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Part 2: Protecting Yourself Under the New Credit-Reporting LawBy Jane Bryant Quinn
Thursday, October 31, 1996
NEW YORK -- Did you know that the credit bureaus are selling your name, address, Social Security number and other identifying information? They sell it to banks that want to send you credit cards, catalog retailers, insurance marketers and other direct mailers.
Maybe you like getting catalogs and credit card solicitations, so it doesn't bother you to have your name on these lists. But it should.
A form of theft called "identity theft" is spreading fast. There are many ways that you can fall victim to this fraud, but one of them is to have your name on credit card marketing lists.
Identity thieves masquerade as you. They open fraudulent accounts in your name, or change the address on your credit cards and take over accounts you already have. They run up huge bills and leave you with the mess.
Creditors may not believe you when you say that you didn't use that card. Bill collectors may dun you. Liens may pile up on your property. Because of your apparent debts, you may lose your access to credit, be rejected for jobs and apartments, even be subject to arrest.
One way the thieves operate is to watch for junk mail offering low rate credit cards. They lift the solicitations from your mailbox or business and apply in your name, but putting down a different address.
The credit card and all subsequent statements go to that same address. You never know what hit you until you get the first dunning phone call.
Crooks have gotten credit cards in other people's names even though they used the wrong Social Security numbers, says the U.S. Public Interest Research Group (U.S. PIRG) in Washington, D.C. Crooks can get accurate Social Security numbers, right off the Internet.
New amendments to the Fair Credit Reporting Act (FCRA) require credit card mailers to disclose that they got your name from credit bureau lists, and tell you how to get off those lists.
You can do that today by telling the three major credit bureaus to quit selling your name. To get off the lists, call Experian/TRW at 800 353 0809 and Trans Union at 800 680 7293. In most states, you have to write Equifax at Equifax Options, P.O. Box 740123, Atlanta, Ga. 30374.
But believe it or not, you can only take your name off the lists drawn from personal credit histories, which are sold for credit card solicitations.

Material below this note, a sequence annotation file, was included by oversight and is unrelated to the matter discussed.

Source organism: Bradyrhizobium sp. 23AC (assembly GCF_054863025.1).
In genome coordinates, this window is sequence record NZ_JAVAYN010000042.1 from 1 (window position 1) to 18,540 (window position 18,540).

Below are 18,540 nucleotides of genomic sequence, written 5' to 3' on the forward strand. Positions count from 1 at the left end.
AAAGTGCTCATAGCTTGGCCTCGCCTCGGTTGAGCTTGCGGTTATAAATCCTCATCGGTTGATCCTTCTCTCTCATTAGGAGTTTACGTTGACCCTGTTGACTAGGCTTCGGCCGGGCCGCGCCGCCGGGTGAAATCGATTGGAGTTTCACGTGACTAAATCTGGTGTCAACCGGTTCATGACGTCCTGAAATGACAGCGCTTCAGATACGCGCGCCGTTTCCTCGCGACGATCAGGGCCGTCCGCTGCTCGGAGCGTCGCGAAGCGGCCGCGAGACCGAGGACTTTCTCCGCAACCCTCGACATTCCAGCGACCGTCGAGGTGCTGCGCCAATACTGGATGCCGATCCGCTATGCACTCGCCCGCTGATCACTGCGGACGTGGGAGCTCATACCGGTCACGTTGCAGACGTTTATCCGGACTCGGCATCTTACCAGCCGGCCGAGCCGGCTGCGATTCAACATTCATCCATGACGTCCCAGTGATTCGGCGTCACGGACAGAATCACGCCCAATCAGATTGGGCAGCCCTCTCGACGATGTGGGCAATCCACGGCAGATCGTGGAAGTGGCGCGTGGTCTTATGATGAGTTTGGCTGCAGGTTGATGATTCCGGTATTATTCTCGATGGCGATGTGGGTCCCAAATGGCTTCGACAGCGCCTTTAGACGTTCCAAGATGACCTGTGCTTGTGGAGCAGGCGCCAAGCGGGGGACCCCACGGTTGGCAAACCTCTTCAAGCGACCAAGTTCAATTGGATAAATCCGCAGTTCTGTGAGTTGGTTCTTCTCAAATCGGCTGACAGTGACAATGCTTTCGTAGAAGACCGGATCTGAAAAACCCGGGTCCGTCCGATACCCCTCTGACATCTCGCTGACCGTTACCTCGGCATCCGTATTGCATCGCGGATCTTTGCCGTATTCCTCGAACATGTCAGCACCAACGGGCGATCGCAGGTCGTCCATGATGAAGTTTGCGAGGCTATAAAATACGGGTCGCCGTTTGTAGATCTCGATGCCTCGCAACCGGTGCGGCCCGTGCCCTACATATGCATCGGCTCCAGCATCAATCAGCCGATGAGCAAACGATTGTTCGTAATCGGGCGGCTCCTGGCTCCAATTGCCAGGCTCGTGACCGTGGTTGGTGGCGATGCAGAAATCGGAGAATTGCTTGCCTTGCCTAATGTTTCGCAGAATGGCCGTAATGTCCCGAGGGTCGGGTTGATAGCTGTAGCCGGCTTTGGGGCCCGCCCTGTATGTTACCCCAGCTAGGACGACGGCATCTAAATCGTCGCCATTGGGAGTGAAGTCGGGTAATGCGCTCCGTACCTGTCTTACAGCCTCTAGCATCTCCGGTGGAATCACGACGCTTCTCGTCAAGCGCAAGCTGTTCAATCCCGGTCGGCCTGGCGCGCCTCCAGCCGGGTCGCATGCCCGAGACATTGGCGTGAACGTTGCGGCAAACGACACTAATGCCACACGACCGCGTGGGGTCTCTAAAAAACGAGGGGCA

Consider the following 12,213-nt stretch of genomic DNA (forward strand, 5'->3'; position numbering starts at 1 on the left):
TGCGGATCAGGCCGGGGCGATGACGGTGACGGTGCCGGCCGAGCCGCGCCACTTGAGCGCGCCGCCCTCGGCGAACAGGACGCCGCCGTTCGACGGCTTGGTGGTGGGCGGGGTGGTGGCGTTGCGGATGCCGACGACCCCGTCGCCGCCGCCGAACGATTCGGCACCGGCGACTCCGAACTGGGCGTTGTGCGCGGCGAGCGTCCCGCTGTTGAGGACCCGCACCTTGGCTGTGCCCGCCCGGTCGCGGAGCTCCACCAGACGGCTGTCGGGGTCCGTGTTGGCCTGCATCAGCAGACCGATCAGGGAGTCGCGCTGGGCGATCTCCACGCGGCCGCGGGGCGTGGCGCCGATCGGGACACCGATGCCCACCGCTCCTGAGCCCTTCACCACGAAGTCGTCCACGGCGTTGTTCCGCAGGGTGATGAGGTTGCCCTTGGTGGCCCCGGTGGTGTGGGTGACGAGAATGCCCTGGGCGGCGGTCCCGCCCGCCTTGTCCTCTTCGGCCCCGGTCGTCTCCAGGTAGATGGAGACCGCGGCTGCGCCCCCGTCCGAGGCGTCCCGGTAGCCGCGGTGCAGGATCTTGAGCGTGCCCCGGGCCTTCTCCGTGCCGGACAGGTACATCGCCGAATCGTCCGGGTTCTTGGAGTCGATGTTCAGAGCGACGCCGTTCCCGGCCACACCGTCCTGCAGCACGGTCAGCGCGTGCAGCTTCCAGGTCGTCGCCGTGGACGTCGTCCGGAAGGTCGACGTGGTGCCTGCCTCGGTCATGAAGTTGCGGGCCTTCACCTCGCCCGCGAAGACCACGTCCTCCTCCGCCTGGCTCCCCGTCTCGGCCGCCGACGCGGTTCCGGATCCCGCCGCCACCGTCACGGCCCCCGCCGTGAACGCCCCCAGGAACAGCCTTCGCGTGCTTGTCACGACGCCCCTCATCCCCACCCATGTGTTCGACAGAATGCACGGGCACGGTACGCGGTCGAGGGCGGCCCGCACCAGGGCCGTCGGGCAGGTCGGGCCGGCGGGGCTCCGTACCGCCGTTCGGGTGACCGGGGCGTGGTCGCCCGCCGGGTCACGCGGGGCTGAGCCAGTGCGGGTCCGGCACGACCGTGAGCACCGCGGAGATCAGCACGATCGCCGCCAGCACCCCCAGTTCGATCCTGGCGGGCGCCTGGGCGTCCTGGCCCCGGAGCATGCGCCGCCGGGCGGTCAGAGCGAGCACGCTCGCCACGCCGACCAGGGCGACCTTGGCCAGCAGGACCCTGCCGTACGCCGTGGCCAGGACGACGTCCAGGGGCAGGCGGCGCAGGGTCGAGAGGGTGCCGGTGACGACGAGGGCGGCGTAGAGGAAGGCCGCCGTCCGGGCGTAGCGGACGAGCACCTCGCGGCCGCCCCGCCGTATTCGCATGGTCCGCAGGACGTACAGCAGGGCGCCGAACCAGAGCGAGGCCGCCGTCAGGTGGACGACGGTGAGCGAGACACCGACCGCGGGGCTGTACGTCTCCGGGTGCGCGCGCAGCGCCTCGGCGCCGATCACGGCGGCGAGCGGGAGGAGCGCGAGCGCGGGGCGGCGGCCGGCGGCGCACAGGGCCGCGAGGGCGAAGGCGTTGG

Credit bureaus can sell so called "header" information (the identifying items at the top, or head, of your credit report, such as name, address and Social Security number) whether you like it or not.
As these new amendments were passing through Congress, the credit industry fought for the right to sell even more data that could expose you to financial risk. Consumer protection groups prevailed, for now at least.
But you can expect the industry to try again, says U.S. PIRG's Ed Mierzwinski. Here's what they're asking Congress to let them do:
1. They want to exempt from the fair-credit law the sale of public record data. Under current law, bureaus can sell records of liens, court judgments, bankruptcies and so forth. But if your name is on the list, and that causes you to lose a loan, a job or an apartment, FCRA requires that you be told. If you're named in error (as you might, if a thief appropriated your identity), the bureau has to institute cleanup proceedings. The proposal backed by the credit industry would eliminate these rights.
2. Allow credit bureaus to sell information about your credit transactions to any business at all. At present, credit data can be sold only for specific purposes, such as evaluating customers who apply for credit, insurance, an apartment, a job or a bank account. At least, that's how the Federal Trade Commission (FTC) interprets the law.
The Chicago based credit bureau, Trans Union, is currently challenging the FTC's view in court. If it prevails, it's open season on selling credit information.
Even now, we're all up for sale- names, Social Security numbers, credit reports, driver's license numbers- all on the Net. Criminal rings can appropriate our lives.
The criminals are aided by banks, that send new credit cards to any address an applicant wants; by credit bureaus, that readily accept address changes for credit reports; by stores, that grant instant credit; and by certain state and local governments, that use Social Security numbers for driver's licenses and make those numbers publicly available.
Too much personal information is sloshing around the Internet. Alarms should be flashing everywhere.
Jane Bryant Quinn welcomes letters on money issues and problems but cannot offer individual financial advice.